I have a Service written in c# which uses asymmetric Encryption to Encrypt Data, and a client application which Decrypts the Encrypted data received from the service.

How can I do the following things ?

  1. I need to save the private key in a secure way that no one can read it (preferably in DB).
  2. Transfer the public key securely to the client application.
  3. How can I make sure the key can only be used by the Client Application not any other applications
  • 4
    The public key doesn't have to be securely transferred since by nature it's supposed to be exposed to the public. For secure key management, I'd recommend checking out NIST standards, csrc.nist.gov/groups/ST/toolkit/key_management.html
    – RoraΖ
    Sep 11, 2014 at 14:41
  • I'd modify your title to ask the most important of the 3 questions. As @raz says, there is no need to transfer public keys securely.
    – schroeder
    Sep 11, 2014 at 18:14

2 Answers 2


1: There are a variety questions and answers here on how to secure a Private Key for an app/database.

2: No need to securely transfer a Public Key. What I'm assuming you're looking for is a secure means to transmit a shared secret (see next)

3: To ensure that only two particular nodes can see a communication, you need some kind of double encryption. You typically use a shared secret to encrypt a message then re-encrypt with the sender's private key. This is the basics of how an encrypted tunnel is created. That way, only those with the shared secret can ultimately read the message. Read up on the basics of HTTPS and VPN setup for tips.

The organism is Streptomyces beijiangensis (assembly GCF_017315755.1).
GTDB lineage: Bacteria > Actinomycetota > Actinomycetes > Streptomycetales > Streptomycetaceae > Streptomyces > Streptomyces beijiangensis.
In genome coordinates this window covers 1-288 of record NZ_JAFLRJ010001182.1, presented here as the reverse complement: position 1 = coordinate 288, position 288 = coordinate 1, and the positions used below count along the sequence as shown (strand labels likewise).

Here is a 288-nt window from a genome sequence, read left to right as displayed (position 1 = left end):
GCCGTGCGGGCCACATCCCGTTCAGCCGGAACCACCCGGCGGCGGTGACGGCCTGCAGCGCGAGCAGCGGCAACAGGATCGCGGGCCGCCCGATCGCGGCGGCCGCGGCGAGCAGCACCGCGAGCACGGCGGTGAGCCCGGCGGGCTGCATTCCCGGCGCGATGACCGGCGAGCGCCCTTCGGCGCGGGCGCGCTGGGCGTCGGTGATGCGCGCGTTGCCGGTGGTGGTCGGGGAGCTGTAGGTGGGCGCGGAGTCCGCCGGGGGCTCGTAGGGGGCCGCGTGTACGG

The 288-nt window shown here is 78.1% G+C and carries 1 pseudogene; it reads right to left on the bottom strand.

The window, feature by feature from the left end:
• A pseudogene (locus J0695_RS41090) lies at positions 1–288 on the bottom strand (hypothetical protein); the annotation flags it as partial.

For #1 the usual answer would be to the store the key in an HSM (hardware security module). This is the only truly secure way to store a private key, as any keys simply stored on the hard drive will be compromised if your machine is compromised.

Question #2 is what is usually solved by a PKI (public key infrastructure). Others have said that there is no need to securely transfer a public key, but this is not entirely true; if someone were to perform a man-in-the-middle attack and insert their public key instead, then they would be able to decrypt all future communication. The key itself is not sensitive, and doesn't need to be secured, but you do need some way of ensuring that it is authentic. Confidentiality is not required but authenticity is.

When you use a PKI, the public key is signed by another key higher up the hierarchy to produce a certificate, and this signature verifies that the key is authentic. Of course, then you have the issue of distributing the public key of the next key up the hierarchy and so on. Generally this is solved by distributing the root public key along with your application, as a trusted root CA (certificate authority), then this can be used to verify the authenticity of any certificate chains with this CA at their root.

Question #3 is again something that can be achieved if you are using an HSM to secure your keys.

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